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A child with presents – The ceramic passion of Giuseppe Lombardo

How did it all start?

I think it started at the end of the 90s due to a famous Italian documentary ‘Turisti per Caso’, showing for the first time the everyday life of Tokyo and Kyoto to the general public. I was not yet ten years old, but I was very intrigued by it. Since that time, a general interest in many aspects of Japan has always remained with me. Several years ago, a bonsai post caught my eye. Within a few months I joined the bonsai school ‘Shizen’ in Rome, where I had the good fortune to meet Master Bruno Proietti Tocca, capable of transmitting passion and love for this world from day one. Paradoxically, as the months went by, I found myself increasingly attracted by the pots in which those beautiful plants lived. And the rest is history.

Who was your teacher?

I am a great believer in first impressions and for this I will always thank my two teachers who contributed so much to keeping alive this new interest that had been born in me. Nicoletta Sauve of the Terraforma School, conveyed to me from the very beginning a lightness and a sense of creative freedom necessary to be able to express one’s ideas at their very best. On the other hand, Sebastiano Allegrini of Pots Bottega, was essential in making me understand how important is a dose of discipline, dedication and perseverance, even and specially in the less pleasant, but necessary phases of the creative process. Without them, I would not be making pottery several years later.

Why ceramics? What is it that makes it so fascinating to you?

A difficult question and perhaps, ironically, not being able to answer easily adds to the fascination. If I had to struggle to come up with an answer, it would surely be about the contrast between the feeling of being both active and passive in the process. On the one hand, the challenge of being able control the elements as much as possible, to impose myself and decide how the earth and the glazes should behave, is very appealing. On the other, knowing that a percentage of unpredictability will always be there, that there are so many variables to consider, really helps to maintain that sense of surprise, of magic, every time you open the kiln. Just like a child in front of the presents on Christmas morning.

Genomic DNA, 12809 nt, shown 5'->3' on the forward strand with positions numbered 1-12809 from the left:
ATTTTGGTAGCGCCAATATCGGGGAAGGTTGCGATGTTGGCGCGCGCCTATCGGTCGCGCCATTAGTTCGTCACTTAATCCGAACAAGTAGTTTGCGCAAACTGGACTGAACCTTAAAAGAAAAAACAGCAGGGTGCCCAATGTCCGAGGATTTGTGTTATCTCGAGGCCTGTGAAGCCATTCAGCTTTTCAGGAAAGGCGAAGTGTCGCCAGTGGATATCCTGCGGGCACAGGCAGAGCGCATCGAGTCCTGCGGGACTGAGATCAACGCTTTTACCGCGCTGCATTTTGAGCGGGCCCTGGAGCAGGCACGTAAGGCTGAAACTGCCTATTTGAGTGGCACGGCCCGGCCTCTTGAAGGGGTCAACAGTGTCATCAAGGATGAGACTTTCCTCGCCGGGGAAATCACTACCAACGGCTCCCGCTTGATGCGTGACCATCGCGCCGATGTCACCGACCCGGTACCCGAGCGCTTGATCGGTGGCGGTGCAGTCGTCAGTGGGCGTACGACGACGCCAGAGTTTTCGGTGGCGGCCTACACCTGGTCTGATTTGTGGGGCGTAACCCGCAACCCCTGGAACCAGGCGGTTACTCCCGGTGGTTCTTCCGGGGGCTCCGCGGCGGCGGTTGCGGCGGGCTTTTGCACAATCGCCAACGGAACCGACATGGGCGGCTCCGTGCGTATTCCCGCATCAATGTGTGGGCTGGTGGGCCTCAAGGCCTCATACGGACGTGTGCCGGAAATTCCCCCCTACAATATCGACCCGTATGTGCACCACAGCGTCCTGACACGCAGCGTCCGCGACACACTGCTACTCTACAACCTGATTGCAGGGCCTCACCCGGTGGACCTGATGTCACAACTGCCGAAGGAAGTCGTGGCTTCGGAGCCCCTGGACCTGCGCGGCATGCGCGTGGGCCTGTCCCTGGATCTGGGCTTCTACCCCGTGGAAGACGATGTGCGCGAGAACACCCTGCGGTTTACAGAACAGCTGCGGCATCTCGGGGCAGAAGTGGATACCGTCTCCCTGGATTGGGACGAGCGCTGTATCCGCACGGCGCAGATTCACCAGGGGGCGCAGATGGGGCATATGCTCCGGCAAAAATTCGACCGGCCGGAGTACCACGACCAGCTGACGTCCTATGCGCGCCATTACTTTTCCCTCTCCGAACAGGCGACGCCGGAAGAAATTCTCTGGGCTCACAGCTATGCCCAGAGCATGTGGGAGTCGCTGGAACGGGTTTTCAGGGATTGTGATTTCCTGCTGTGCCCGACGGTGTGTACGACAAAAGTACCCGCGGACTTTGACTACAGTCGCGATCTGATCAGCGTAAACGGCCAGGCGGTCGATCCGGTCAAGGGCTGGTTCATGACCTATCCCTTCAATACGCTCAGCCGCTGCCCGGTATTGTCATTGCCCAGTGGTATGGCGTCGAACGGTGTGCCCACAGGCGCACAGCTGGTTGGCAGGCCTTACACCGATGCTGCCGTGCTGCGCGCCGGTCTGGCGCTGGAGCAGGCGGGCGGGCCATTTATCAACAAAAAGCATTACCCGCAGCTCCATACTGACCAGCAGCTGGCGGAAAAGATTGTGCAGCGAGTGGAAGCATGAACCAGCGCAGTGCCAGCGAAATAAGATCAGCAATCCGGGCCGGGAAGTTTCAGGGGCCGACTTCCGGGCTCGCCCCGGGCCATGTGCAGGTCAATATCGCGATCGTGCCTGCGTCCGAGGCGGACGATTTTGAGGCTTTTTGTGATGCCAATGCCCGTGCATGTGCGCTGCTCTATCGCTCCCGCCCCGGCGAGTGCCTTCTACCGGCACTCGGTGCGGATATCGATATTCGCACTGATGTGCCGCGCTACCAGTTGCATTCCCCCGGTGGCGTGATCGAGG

Your thoughts on ceramics?

This is a bit like when I’m asked if I have my own style. In a similar way, I don’t think I have a real philosophy about it. Certainly over these years, there are now types and styles that I feel are more akin to me, which lead me, even if only every few months, to redo them with small variations, as if there were an underlying attraction. But I think the core of it all is the kind of ‘relationship’ I feel I have with my pots as I make them. It may sound funny, but I think it is very intimate, very introspective. I will often find myself entirely divorced from my surroundings during the creating process, with a deep concentration that can almost feel like I am in a trance.

Do you make your own glazes?

Not yet having my own studio, I do not have the freedom to concentrate much on creating glazes due to the limited space I have available. I have, however, made quite a few, either by taking workshops, or by using recipes that found both on the net and in books, but not as much as I would like. Right from the start, no doubt due to an almost reckless enthusiasm, I experimented with bright, glossy glazes, even though I knew they might detract attention from the tree, but I still don’t mind daring with finishes that normally would be more suitable for cups and plates. Certainly, though, I would like to achieve a more personal and recognisable palette of matt, simpler and more classic glazes. I have always been attracted to and experimented increasingly with, oxides and pigments so as to create more textured finishes. Or with sand, ash and deliberate cracks in the clay for dramatic textures.

Do you use gas, electric or even wood-fired kilns?

At the moment I have only had the opportunity of firing pots in various electric kilns. For several years I have had a strong curiosity over reduction firing in gas kilns, especially for the development of specific glazes, but the opportunity has not yet arisen. Undoubtedly, I see wood-fired kilns as one of the major objectives, despite being aware that it takes knowledge and skills I don’t yet have, even just to participate in it, let alone to build an oven. But I would be very satisfied if, in the future, I could fire some of my pots in that way, even if I have to wait ten years for it to happen.


The contrast between being active and passive

Giuseppe Lombardo

What do think of the Japanese glazes, tones and shapes?